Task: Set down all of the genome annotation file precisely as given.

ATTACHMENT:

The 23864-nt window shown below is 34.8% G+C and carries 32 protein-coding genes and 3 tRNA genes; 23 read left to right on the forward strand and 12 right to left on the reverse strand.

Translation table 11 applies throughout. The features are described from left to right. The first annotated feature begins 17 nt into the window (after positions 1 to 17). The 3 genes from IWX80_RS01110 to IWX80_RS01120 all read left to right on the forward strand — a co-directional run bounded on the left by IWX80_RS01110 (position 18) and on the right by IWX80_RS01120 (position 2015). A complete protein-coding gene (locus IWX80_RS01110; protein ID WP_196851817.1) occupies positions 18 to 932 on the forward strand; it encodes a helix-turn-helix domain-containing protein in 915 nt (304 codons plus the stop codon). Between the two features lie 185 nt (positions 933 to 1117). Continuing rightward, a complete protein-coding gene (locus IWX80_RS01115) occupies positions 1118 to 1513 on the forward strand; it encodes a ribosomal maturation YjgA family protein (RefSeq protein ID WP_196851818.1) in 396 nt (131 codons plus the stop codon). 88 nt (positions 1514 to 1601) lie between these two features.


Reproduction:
The 23864-nt window shown below is 34.8% G+C and carries 32 protein-coding genes and 3 tRNA genes; 23 read left to right on the forward strand and 12 right to left on the reverse strand.

Translation table 11 applies throughout. The features are described from left to right. The first annotated feature begins 17 nt into the window (after positions 1 to 17). The 3 genes from IWX80_RS01110 to IWX80_RS01120 all read left to right on the forward strand — a co-directional run bounded on the left by IWX80_RS01110 (position 18) and on the right by IWX80_RS01120 (position 2015). A complete protein-coding gene (locus IWX80_RS01110; protein ID WP_196851817.1) occupies positions 18 to 932 on the forward strand; it encodes a helix-turn-helix domain-containing protein in 915 nt (304 codons plus the stop codon). Between the two features lie 185 nt (positions 933 to 1117). Continuing rightward, a complete protein-coding gene (locus IWX80_RS01115) occupies positions 1118 to 1513 on the forward strand; it encodes a ribosomal maturation YjgA family protein (RefSeq protein ID WP_196851818.1) in 396 nt (131 codons plus the stop codon). 88 nt (positions 1514 to 1601) lie between these two features.